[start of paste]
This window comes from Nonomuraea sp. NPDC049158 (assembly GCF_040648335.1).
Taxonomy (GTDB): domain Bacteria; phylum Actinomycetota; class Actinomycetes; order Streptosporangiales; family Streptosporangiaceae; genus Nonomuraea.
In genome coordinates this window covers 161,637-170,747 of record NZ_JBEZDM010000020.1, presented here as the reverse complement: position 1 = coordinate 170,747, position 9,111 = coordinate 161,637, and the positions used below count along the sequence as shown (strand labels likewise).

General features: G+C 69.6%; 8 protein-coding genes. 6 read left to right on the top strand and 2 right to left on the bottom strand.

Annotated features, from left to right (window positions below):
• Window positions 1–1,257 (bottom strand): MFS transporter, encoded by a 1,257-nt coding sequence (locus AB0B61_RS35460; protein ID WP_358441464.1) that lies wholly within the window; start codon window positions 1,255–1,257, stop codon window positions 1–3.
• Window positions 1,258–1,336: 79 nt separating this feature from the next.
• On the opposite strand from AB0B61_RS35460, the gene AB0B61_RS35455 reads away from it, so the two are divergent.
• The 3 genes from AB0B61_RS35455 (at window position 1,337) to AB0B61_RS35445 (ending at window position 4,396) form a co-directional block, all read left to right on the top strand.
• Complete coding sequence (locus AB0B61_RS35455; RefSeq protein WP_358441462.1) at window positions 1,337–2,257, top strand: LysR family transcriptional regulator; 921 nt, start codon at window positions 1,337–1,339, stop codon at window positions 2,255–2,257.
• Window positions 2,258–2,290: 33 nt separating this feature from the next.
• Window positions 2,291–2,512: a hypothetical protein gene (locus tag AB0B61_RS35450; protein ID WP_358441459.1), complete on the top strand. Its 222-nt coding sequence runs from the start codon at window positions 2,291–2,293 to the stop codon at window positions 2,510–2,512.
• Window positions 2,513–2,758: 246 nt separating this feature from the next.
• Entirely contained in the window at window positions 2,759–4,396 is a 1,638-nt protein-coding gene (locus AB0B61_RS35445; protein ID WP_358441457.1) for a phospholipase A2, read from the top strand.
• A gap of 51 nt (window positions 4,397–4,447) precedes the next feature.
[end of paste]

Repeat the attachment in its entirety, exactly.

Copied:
This window comes from Nonomuraea sp. NPDC049158 (assembly GCF_040648335.1).
Taxonomy (GTDB): domain Bacteria; phylum Actinomycetota; class Actinomycetes; order Streptosporangiales; family Streptosporangiaceae; genus Nonomuraea.
In genome coordinates this window covers 161,637-170,747 of record NZ_JBEZDM010000020.1, presented here as the reverse complement: position 1 = coordinate 170,747, position 9,111 = coordinate 161,637, and the positions used below count along the sequence as shown (strand labels likewise).

General features: G+C 69.6%; 8 protein-coding genes. 6 read left to right on the top strand and 2 right to left on the bottom strand.

Annotated features, from left to right (window positions below):
• Window positions 1–1,257 (bottom strand): MFS transporter, encoded by a 1,257-nt coding sequence (locus AB0B61_RS35460; protein ID WP_358441464.1) that lies wholly within the window; start codon window positions 1,255–1,257, stop codon window positions 1–3.
• Window positions 1,258–1,336: 79 nt separating this feature from the next.
• On the opposite strand from AB0B61_RS35460, the gene AB0B61_RS35455 reads away from it, so the two are divergent.
• The 3 genes from AB0B61_RS35455 (at window position 1,337) to AB0B61_RS35445 (ending at window position 4,396) form a co-directional block, all read left to right on the top strand.
• Complete coding sequence (locus AB0B61_RS35455; RefSeq protein WP_358441462.1) at window positions 1,337–2,257, top strand: LysR family transcriptional regulator; 921 nt, start codon at window positions 1,337–1,339, stop codon at window positions 2,255–2,257.
• Window positions 2,258–2,290: 33 nt separating this feature from the next.
• Window positions 2,291–2,512: a hypothetical protein gene (locus tag AB0B61_RS35450; protein ID WP_358441459.1), complete on the top strand. Its 222-nt coding sequence runs from the start codon at window positions 2,291–2,293 to the stop codon at window positions 2,510–2,512.
• Window positions 2,513–2,758: 246 nt separating this feature from the next.
• Entirely contained in the window at window positions 2,759–4,396 is a 1,638-nt protein-coding gene (locus AB0B61_RS35445; protein ID WP_358441457.1) for a phospholipase A2, read from the top strand.
• A gap of 51 nt (window positions 4,397–4,447) precedes the next feature.